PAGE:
Dory’s parents are Jenny and Charlie (voiced by Diane Keaton and Eugene Levy). I love Dory’s parents, as they’re truly loving and cared for their daughter even when she had memory problems. Dory remembers things that her parents taught her, including their song “Just keeping swimming…”
The film also features two California sea lions including Fluke and Rudder (voiced by Idris Elba and Dominic West). They help Marlin and Nemo by getting Becky a disfigured common loon bird to find Dory. It was pretty funny when they stop getting Gerald, another sea lion, to join them on their rock.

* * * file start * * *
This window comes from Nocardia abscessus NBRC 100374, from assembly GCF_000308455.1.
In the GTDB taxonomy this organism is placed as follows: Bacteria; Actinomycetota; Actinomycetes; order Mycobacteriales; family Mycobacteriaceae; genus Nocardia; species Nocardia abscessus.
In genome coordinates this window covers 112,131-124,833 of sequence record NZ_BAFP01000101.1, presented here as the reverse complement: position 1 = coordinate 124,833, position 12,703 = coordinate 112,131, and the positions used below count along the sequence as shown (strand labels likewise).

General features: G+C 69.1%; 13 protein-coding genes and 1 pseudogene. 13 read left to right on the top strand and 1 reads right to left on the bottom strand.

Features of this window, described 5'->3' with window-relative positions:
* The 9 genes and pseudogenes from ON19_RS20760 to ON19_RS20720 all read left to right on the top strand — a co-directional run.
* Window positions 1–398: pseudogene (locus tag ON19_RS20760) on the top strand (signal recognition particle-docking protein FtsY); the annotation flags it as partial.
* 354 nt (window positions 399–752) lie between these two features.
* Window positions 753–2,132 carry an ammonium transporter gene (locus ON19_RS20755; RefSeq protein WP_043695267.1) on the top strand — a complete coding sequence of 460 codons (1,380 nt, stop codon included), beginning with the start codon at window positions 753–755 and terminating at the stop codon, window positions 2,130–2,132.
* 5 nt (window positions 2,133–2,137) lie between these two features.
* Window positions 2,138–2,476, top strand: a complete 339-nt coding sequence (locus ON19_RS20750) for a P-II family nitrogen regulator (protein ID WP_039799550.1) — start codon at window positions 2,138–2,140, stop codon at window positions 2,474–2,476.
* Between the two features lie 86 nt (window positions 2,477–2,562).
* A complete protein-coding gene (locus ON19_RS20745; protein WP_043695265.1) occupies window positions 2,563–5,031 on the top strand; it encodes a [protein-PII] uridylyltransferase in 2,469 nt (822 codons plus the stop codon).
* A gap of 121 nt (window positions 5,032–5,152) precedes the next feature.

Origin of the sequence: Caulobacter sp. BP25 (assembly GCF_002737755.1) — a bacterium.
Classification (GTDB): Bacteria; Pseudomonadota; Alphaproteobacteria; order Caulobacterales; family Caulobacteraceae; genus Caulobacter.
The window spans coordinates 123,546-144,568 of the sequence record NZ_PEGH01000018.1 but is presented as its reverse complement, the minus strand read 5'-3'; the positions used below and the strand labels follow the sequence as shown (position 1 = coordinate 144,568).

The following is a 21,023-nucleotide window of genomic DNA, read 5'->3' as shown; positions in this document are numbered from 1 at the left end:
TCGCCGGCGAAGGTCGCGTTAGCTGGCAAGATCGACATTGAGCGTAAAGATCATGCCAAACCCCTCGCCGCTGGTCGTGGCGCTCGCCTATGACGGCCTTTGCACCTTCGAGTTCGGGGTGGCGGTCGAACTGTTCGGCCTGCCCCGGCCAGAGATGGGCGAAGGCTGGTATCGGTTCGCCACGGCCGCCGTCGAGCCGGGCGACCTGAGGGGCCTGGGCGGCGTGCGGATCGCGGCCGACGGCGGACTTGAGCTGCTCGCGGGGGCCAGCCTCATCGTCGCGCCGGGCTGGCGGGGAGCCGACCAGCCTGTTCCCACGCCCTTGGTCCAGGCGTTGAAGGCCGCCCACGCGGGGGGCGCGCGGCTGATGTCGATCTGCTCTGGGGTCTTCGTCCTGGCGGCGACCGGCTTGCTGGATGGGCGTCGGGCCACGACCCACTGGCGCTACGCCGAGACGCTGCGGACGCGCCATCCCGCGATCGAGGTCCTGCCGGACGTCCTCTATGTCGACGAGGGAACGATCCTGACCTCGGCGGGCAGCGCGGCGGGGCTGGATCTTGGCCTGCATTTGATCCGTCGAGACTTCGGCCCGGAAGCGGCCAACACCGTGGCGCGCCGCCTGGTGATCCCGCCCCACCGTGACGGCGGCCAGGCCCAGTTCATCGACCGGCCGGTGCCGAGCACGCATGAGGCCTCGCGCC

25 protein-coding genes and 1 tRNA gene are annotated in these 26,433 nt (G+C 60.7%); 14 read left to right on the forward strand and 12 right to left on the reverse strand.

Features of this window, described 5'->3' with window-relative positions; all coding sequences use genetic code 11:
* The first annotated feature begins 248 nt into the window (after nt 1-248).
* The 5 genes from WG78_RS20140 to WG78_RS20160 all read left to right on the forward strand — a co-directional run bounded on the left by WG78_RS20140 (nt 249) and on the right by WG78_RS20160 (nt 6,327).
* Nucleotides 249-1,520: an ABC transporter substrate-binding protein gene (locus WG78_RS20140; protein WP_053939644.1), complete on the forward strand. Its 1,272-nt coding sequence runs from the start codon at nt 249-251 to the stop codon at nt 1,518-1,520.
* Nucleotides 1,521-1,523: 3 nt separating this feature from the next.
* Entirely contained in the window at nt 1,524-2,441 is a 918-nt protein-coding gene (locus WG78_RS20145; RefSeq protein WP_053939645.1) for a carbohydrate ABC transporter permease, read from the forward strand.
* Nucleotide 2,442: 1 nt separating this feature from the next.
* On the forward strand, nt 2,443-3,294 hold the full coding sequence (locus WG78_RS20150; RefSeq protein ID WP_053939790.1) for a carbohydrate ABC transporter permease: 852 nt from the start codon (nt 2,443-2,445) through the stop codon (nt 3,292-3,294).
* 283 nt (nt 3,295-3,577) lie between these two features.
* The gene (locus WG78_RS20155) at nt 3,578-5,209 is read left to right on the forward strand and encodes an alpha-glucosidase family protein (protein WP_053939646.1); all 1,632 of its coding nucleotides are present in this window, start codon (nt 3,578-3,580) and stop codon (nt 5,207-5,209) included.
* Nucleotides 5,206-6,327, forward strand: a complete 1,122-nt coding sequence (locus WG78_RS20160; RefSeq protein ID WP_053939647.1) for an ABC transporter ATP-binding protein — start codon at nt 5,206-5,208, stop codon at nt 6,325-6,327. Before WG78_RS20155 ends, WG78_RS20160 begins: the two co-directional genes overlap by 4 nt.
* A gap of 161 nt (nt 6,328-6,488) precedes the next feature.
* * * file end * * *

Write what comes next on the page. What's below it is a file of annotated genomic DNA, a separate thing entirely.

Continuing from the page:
There are a number of returning characters from ‘Finding Nemo’ in this movie. There’s Mr. Ray, Nemo’s spotted eagle ray schoolteacher (voiced by Bob Peterson). And there’s Crush, the green sea turtle (voiced by director Andrew Stanton) who helps them to get across the ocean to California via the EAC.
The film also features a brief cameo return of the tank gang from ‘Finding Nemo’, including Gil (voiced by Willem Dafoe); Bloat (voiced by Brad Garrett); Peach (voiced by Allison Janney); Gurgle (voiced by Austin Pendleton); Bubbles (voiced by Stephen Root); Deb (& Flo) (voiced by Vicki Lewis) and Jacques (voiced by Jerome Ranft). The film also features Sigourney Weaver appearing as herself.
The film’s music score is composed again by Thomas Newman, who also composed music for ‘Finding Nemo’. I was surprised to hear Louis Armstrong’s version of ‘What A Wonderful World’ sung in the film. There’s also a new version of Nat King Cole’s ‘Unforgettable’, performed by Sia in the film.